Back pain in older cats
As your cat ages, it's not uncommon for its behaviour to change. Perhaps your cat goes from spending several hours a day outside to just the occasional hour here and there. The previously active cat may begin to enjoy sleeping for hours on the couch instead of playing with toys around the house. This is natural but it is important to be aware of what may be seen as natural ageing for the senior cat and what may be signs of pain or illness. Since it is not uncommon for senior cats to have back problems, it is a good idea to go to the vet for a checkup to determine if the behavioral changes have occurred due to pain from the back.
Cats are very good at hiding pain, so it is important to pay attention to the cat's behaviour. Even the slightest behavioural change is important to note, especially if it is suspected to be related to pain. One way to detect pain in cats can be to notice their movement patterns and if they change. For example, it is not uncommon for older cats to experience pain in the back or other joints. For example, back pain may be noticed by cats no longer jumping up on things, sometimes not wanting to be patted on the back, or stopping walking up stairs.
Since both back and hip pain occur in senior cats, a good tip is to try to make things easier at home for them.for a cat in pain, of course in combination with a vet's assessment of whether pain medication and other management of the cat's symptoms is necessary. An example of how you can make it easier for a cat diagnosed with back or hip pain might be to not keep the cat's litter box upstairs.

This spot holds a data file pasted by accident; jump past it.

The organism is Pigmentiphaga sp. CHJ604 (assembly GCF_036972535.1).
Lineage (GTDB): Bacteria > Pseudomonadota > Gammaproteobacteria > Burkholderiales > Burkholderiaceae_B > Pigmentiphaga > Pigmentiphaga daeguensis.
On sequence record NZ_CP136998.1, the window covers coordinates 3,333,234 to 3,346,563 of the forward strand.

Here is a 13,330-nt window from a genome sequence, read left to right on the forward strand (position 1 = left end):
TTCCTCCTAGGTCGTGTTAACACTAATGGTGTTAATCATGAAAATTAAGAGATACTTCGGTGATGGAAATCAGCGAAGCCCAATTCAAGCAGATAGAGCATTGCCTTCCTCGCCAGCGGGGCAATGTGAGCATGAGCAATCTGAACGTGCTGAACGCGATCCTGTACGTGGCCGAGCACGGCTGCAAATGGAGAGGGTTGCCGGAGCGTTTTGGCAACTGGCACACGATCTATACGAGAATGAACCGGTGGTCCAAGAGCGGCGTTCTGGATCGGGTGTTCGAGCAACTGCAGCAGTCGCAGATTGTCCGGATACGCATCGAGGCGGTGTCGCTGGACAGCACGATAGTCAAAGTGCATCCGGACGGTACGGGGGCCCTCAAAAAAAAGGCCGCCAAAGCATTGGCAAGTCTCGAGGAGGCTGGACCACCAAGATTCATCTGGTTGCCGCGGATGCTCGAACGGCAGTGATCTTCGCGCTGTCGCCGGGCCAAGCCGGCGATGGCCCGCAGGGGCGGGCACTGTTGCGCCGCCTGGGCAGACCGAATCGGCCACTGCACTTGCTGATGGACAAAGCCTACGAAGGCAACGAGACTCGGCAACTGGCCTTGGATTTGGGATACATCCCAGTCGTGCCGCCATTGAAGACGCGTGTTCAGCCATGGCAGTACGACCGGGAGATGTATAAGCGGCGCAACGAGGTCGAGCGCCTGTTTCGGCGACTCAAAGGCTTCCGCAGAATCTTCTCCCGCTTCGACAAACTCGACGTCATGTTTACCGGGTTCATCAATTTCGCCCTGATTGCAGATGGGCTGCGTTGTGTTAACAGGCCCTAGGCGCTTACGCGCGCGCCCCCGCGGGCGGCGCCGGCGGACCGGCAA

If the cat is experiencing proper back pain and discomfort from their movement, they can avoid jumping up on furniture or window sills. Or they may start taking easier routes or detours to places they were walking or jumping to without problems before. Over time, cats that experience pain with activity may also lose muscle mass at the back and hind legs, partly because they don't use the muscles in the same way anymore.
Another sign that something is wrong may be behavioural changes in the cat that were not there before. This may mean that the cat begins to withdraw completely, seems generally depressed or lies still in one place for long periods of the day. Some cats experiencing pain do not like to be petted or caged and may suddenly become aggressive when touched.
It is important to go to the vet if symptoms of pain are suspected in your cat. Some cats may need medication, so it is important that the vet is allowed to examine the cat so that the correct diagnosis can be made and the cat can receive the treatment or medication it needs. It is also very important that cats with joint problems are not overweight, as this puts further strain on the joints.